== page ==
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World Turtle Day: a spotlight on EJF’s work in Liberia
May 23, 2019

World Turtle Day: a spotlight on EJF’s work in Liberia

By EJF Staff

On World Turtle Day, EJF is celebrating the extraordinary creatures that we protect in West Africa, where we work closely with local communities, turning turtle poachers into coastal custodians.

When we began our turtle programme in Grand Cess ­– a coastal town in south-eastern Liberia – the sea turtles that came to nest on its beaches were being killed at an alarming rate, poached for their meat and eggs.

These unique animals – Olive Ridley, Leatherback, Green and Hawksbill turtles – all sit on a desperate spectrum from vulnerable to critically endangered.

A sea turtle’s life is troubled by human action at every stage; the hatchlings that make it to adulthood contend with the ruinous effects of ocean heating, habitat loss, the careless nets of fishers, and, when nesting, the targeted attentions of poachers. We need to negotiate a new kind of relationship with these magnificent reptiles.

To lay the foundations for a purposeful programme in Liberia, EJF campaigners knew it was essential to engage the local community. Speaking to people in Grand Cess, we found that widespread poverty, combined with a lack of information about the value of turtles and the laws protecting them, were key factors driving the trade in turtle meat.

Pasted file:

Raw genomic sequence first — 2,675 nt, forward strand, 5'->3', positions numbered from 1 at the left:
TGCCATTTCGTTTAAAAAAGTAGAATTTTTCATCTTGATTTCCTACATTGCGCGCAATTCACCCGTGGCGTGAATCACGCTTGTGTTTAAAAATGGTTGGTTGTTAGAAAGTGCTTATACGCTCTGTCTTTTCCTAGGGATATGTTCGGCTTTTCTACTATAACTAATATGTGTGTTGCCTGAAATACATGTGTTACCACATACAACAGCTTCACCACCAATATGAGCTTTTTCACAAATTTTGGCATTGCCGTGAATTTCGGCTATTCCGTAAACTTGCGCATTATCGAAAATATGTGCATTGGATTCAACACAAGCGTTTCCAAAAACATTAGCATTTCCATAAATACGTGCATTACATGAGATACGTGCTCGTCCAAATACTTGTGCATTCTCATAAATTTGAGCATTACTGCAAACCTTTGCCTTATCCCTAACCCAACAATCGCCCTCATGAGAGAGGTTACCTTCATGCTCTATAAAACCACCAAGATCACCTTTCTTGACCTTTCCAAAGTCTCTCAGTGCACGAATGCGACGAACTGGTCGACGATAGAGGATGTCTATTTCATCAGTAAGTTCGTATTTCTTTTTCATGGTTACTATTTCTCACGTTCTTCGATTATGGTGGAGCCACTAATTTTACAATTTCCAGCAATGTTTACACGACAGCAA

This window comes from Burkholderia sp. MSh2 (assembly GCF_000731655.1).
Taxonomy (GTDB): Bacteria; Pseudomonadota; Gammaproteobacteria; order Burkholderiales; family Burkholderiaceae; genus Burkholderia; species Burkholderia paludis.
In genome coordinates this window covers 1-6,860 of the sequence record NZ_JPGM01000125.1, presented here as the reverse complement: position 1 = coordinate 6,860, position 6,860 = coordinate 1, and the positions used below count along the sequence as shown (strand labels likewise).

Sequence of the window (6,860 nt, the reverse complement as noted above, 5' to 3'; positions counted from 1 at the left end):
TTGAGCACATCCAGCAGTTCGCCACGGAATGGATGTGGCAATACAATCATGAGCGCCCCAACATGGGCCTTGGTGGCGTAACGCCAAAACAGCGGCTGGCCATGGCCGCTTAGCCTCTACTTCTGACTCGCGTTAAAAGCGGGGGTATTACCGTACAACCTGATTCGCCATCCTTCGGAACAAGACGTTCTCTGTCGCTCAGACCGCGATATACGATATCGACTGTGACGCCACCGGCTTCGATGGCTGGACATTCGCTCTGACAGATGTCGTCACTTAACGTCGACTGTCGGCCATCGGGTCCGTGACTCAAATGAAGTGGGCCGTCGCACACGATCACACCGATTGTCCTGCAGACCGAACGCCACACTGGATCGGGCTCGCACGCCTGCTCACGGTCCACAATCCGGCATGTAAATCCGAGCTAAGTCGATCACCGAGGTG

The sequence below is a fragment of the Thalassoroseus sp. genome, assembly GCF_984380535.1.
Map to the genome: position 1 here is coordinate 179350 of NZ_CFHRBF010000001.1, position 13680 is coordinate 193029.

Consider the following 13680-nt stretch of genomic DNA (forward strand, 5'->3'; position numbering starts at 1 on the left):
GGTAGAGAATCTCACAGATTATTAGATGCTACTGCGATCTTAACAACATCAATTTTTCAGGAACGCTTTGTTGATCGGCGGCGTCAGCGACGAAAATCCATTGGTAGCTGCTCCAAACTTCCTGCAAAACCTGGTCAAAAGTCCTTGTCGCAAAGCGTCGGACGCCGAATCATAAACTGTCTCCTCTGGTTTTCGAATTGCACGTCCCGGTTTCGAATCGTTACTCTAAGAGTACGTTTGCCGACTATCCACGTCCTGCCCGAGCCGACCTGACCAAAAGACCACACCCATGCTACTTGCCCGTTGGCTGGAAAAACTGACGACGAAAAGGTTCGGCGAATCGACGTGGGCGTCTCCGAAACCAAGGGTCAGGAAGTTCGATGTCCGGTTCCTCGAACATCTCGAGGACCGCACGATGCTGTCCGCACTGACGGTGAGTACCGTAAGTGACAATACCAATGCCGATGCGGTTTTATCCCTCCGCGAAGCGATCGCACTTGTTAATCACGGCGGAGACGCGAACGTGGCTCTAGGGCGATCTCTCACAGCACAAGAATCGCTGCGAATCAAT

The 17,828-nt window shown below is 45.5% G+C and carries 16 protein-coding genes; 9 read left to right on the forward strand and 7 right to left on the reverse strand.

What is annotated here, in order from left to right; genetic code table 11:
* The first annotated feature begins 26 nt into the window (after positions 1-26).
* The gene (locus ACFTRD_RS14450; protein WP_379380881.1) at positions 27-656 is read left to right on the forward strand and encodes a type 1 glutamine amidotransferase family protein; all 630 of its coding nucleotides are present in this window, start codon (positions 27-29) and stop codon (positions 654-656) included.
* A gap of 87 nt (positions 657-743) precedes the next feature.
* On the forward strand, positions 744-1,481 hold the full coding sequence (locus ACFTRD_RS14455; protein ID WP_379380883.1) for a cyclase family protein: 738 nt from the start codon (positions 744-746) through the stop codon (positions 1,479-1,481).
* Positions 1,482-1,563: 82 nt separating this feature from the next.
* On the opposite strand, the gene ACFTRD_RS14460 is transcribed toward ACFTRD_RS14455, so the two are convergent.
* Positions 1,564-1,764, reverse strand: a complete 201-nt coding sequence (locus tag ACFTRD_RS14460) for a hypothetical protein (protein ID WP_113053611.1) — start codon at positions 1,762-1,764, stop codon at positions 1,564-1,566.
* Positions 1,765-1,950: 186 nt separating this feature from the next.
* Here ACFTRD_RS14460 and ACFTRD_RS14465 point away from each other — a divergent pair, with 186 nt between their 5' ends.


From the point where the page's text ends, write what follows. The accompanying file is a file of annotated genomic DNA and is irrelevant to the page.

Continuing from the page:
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People said that the small profit to be made from selling turtle meat can help make up their children’s school fees when fishing is going badly. Grand Cess’s community – the least to blame for the global forces causing marine degradation ­– is being burdened with the choice between their children’s education and the survival of Liberia’s turtles. The injustice is extreme.

Since 2017 EJF has been working closely with the community to see what alternative livelihoods can be provided, and even recruited ex- turtle poachers to manage patrols to protect nesting turtles on the beach. We’ve also been speaking to the local communities about the vital role turtles play in healthy seas, and how helping turtles can help people.

Hawksbills, for instance, feed on sponges in reefs, keeping sponge spread down and giving reef-building corals the resilience to support the fish living in them. Likewise, Leatherback turtles keep jellyfish in check, enabling fish populations to replenish. With coral reefs and fish stocks facing rapid collapse, the importance of these roles cannot be overstated.

Dominic is a local man who used to poach turtles as they came to nest on the beaches, but now works with EJF as a patroller protecting turtles. “Now that I am a turtle patroller and now longer a poacher,” he says. “I have trust in this job, and would not feel any happiness in ever eating turtle meat again.”

Since the start of 2018, 102 nesting turtles have been protected by the careful efforts of patrollers in Grand Kru County.

Sea turtles are one of Liberia’s wonders. Using the invisible lines of the Earth’s magnetic field, they make incredible migrations for thousands of miles from feeding grounds to the exact beach where they were hatched. These fascinating animals also give back to the communities they share their nesting beaches with, helping to protect the fish populations and marine ecosystems many Liberians rely on.